Families will appreciate that there is a substantial cost to the Diocese in maintaining and developing the existing school buildings. It is necessary to raise capital income to service related debt or to otherwise support capital works. Each family will be charged a building levy per term, in conjunction with normal school fee billings, as detailed in the Diocesan Tuition Fee Schedule.
As this amount forms a collectable part of school fees no tax deduction is possible.
B. College determined Costs
The General Levy is to cover the cost of software licencing, printing, general resources, library books, student diary, newsletter, sports days and other compulsory activities and presentations.
The Subject/Consumable levy covers the costs of core and elective subjects, IT, camps, retreats, excursions and pastoral care expenses.
Parents & Friends Levy
An amount is levied each term as the fairest and least taxing mode of contributing to the P & F at the College. Although P & F social events are organised, this levy eliminates fund raising activities.
Specific detail, regarding School Costs for the particular year, is provided in separate accompanying information and/or is distributed to families at the start of the school year.
Accounts are sent out each term and are payable by the “Due Date” shown on the Fee Statement. Arrangements must be made with the Finance Office for late payment of fees and additional charges may be incurred. Timely communication in relation to outstanding School Fees can assist us to assist parents to avoid the additional on-costs associated with debt collection procedures. We make every effort to work with families when we are kept informed of relevant circumstances. As Diocesan Policy states, “School Fees comprise an annualised amount that is dissected to a per Term/per Week basis for the convenience of family budgeting, therefore whilst a Student is enrolled at this College, School Fees remain payable in full during any period of absence unless agreed to in writing by the College Principal. Payments can be made by cash, cheque, credit card, direct debit authority or internet banking. Further details can be obtained from the Finance Office.
Where families are in difficult financial circumstances, either temporarily or otherwise, concessions on tuition fees are available upon application to the College ‘Catholic Education Assistance Fund’ (CEAF). Supporting documentation (e.g. Centrelink Statements, Bank Statements, payslips etc) needs to be submitted. Confidential applications should be referred to the Finance Officer, in the first instance.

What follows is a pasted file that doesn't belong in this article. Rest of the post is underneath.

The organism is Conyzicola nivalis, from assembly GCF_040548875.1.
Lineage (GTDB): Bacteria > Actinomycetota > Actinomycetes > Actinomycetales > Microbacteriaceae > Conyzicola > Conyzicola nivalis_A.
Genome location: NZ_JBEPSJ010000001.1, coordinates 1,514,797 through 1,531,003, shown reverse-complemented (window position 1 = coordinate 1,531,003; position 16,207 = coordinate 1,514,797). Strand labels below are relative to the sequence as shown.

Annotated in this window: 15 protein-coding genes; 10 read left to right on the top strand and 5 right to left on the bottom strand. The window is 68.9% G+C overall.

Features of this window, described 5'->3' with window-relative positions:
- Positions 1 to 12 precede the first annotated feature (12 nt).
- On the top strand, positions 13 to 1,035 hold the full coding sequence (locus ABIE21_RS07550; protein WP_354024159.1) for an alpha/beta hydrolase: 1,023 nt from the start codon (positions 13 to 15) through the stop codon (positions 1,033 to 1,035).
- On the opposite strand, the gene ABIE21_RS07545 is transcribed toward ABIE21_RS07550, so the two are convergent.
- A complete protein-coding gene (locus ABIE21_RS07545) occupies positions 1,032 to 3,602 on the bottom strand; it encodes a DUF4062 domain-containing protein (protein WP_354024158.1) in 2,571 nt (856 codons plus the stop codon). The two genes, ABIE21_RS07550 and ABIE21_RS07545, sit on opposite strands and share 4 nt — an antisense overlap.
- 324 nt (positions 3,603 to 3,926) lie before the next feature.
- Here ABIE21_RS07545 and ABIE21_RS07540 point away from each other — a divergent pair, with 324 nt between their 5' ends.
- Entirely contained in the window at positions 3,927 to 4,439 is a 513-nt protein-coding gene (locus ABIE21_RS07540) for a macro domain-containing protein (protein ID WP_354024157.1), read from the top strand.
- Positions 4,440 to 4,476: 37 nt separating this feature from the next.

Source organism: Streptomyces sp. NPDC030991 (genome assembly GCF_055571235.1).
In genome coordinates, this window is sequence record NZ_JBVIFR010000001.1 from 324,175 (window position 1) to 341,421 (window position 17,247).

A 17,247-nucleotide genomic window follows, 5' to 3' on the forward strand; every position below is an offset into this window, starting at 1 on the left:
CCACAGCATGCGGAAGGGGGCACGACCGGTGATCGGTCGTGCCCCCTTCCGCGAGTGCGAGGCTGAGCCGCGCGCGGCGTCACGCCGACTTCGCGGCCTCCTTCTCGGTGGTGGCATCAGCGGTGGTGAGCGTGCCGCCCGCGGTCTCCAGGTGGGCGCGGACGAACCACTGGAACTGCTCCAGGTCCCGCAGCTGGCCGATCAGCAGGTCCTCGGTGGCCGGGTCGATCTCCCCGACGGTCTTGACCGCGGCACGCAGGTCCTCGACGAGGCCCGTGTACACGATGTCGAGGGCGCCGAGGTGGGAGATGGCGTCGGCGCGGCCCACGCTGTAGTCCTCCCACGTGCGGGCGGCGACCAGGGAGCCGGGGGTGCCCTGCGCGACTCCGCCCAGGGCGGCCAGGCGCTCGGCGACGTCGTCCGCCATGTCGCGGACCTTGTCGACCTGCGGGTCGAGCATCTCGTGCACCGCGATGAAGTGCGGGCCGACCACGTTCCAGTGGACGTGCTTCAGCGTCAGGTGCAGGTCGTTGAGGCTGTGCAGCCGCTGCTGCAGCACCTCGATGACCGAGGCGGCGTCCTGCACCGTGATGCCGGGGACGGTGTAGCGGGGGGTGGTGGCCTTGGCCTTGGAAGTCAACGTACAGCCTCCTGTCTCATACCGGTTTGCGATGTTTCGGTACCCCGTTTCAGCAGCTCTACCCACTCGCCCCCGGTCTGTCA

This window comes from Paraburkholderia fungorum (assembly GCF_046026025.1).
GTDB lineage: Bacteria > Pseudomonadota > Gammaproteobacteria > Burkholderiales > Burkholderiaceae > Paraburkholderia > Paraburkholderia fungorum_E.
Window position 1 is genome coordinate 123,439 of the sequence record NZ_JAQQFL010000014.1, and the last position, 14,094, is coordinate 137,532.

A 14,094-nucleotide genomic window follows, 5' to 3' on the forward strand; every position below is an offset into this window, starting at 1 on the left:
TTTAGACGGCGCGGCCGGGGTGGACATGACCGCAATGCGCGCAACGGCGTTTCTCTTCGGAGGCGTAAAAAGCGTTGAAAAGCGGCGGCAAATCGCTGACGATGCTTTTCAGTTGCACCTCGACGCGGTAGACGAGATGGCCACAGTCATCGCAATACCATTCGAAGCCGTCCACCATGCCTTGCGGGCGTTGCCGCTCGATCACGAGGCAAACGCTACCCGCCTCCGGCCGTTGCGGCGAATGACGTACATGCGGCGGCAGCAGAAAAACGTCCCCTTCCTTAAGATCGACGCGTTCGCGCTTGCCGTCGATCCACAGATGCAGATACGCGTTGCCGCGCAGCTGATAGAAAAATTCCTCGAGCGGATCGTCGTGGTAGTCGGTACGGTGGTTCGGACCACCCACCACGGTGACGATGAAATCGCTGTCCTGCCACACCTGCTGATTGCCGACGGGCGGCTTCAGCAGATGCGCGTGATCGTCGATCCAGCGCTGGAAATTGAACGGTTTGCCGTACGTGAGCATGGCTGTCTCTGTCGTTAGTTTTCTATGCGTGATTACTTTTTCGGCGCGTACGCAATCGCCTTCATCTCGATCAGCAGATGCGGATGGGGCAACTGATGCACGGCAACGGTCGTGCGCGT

|Monday, Wednesday, Thursday and Friday||
|8:30 – 8:50||Contact Groups||8:30 – 8:45||Contact Groups|
|8:55 – 9:50||Period 1||8:50 – 9:40||Period 1|
|9:55 – 10:50||Period 2||9:45 – 10:35||Period 2|
|10:40 – 11:15||Assembly|
|10:50 – 11:40||Recess||11:15 – 11:55||Recess|
|11:40 – 12:35||Period 3||12:00 – 12:50||Period 3|
|12:40 – 1:35||Period 4||12:55 – 1:45||Period 4|
|1:35 – 2:00||Recess||1:45 – 2:05||Recess|
|2:00 – 3:00||Period 5||2:10 – 3:00||Period 5|
Yes the College has a uniform and it is expected that all Students of HSC will wear the correct uniform in an appropriate manner.
For more information, please click here
Textbook Hire Scheme
Holy Spirit College operates a textbook hire scheme for students. This scheme makes a significant contribution to reducing schooling costs for HSC families.
Texts and class sets required for curriculum needs are purchased by the school and loaned to students for the school year. These texts will be issued to students in class groups during the first week of school.
The textbook hire scheme is financed through the Queensland Government’s Textbook and Resource Allowance for Students and is authorised by the P&F Association. This scheme involves no cost to Parents.
In order for the textbook hire scheme to be successful, it is important that Students take appropriate care of issued texts. As with all library resources, Students will be required to pay for any damage or loss of texts during the year.
As part of the Year 8 Curriculum, Students at Holy Spirit College take advantage of a ‘digital assistant’ as they begin their secondary education through the DAPR~8 Program (Digital Assistant Program ~ Year 8).
Students commence using their own digital assistant at school and at home from Semester 2. This allows students to be confident in managing their new high school environment before taking on the responsibility of a digital device in their everyday learning.
This week, Year 8 students will receive a Digital Assistant Program (DAPR~8) information pack which outlines the following options:
- Option A – Purchase a notebook computer through the College package
Full specifications and purchase alternatives are detailed in the Information Package.
- Option B – Provide a notebook computer which meets the College minimum specifications
Families can provide a notebook computer that can be brought to school either currently owned or newly purchased. Information regarding suitable devices and questions to ask when selecting a device are detailed in the information pack.
All students require a computer bag which provides a high level of protection. The College package notebook computer measures 13.3” and requires a bag that is as strong as possible. Please avoid bags with little padding and bags that can be pressed in on the sides and edges. A strong bag, such as the one included as an option in the College package, makes a significant difference to the safety of the computer.